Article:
- Polling Issues
Living wage

Due to the effects of offshoring and automation, many of our former well-paying jobs have been replaced with minimum wage jobs. In 2019, there were nearly 1.6 million American workers being paid the federal minimum hourly wage of $7.25 or less. Often referred to as the working poor, half of these people are over the age of 25 and most are women, many with families. In addition to their wages, most minimum wage earners are dependent on government benefits such as food stamps and Medicaid to survive. It is estimated that raising the minimum wage to $10.10/hour would lift nearly 2 million Americans out of government safety net programs. Advocates claim the minimum wage is too low to ensure that workers are able to meet a minimum standard of living while working a 40-hour week. These critics claim the minimum wage should be a minimum living wage, ensuring that everyone who is willing to work can get out of poverty.

Advocates claim that increasing the minimum wage is not the solution to low, unlivable wages because minimum wage increases occur infrequently and are often rendered meaningless by inflation. They say a “living wage,” indexed to inflation, holds the best promise of restoring our middle class. A living wage is the amount of income needed for workers to meet their basic needs, including food, shelter, clothing and healthcare. Some estimates have put this amount at about $15/hour. Opponents of increasing the minimum wage claim we need to be able to compete globally and that businesses can’t afford to pay higher wages without laying employees off.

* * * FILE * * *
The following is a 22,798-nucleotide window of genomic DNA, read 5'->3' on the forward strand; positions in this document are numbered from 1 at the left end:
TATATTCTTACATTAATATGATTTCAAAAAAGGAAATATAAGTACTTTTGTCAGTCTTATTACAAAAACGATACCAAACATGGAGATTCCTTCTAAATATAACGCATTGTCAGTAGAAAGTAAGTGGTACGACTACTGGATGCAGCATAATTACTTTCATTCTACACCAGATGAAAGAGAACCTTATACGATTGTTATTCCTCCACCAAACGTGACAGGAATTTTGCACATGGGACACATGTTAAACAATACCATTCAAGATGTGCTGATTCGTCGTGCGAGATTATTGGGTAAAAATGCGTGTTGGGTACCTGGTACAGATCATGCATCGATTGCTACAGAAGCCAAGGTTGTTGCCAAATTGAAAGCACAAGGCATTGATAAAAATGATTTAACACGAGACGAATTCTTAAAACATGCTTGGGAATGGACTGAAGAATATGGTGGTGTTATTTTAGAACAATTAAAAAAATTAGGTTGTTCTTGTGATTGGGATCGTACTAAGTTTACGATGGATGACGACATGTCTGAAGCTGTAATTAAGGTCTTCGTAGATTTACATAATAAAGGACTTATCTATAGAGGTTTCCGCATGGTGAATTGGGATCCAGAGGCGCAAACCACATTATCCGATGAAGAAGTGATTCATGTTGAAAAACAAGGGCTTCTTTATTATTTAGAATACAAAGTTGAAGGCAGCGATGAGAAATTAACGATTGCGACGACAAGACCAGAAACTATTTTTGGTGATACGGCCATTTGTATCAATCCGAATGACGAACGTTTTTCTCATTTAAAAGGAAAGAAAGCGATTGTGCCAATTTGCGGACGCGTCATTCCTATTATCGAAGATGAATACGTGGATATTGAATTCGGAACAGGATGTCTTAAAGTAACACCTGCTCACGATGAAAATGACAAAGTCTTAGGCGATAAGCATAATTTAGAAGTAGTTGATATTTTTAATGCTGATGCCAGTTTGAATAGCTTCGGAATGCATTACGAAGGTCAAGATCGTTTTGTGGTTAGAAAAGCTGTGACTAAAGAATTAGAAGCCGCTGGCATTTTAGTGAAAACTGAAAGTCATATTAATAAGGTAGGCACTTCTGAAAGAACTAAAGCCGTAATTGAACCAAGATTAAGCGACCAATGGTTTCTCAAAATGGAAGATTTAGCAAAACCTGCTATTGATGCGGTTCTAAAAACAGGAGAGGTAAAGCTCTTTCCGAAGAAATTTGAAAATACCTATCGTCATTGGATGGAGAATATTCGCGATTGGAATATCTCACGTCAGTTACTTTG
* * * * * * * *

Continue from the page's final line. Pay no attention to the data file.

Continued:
Others disagree saying studies show that areas with higher wages do not suffer higher unemployment. They warn it is foolhardy to participate in a “race to the bottom” of the global labor market. Supporters acknowledge the modest effect a living wage could have on our economy, but point out that ours is a consumption-based economy, its success dependent upon our worker’s ability to buy the items we produce.

Pending Legislation: H.R.122 - Original Living Wage Act
Sponsor: Rep. Al Green, (TX)
Status: House Committee on Education and Labor
Chair: Rep. Bobby Scott (VA)

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Poll Opening Date
November 22, 2021
Poll Closing Date
November 28, 2021

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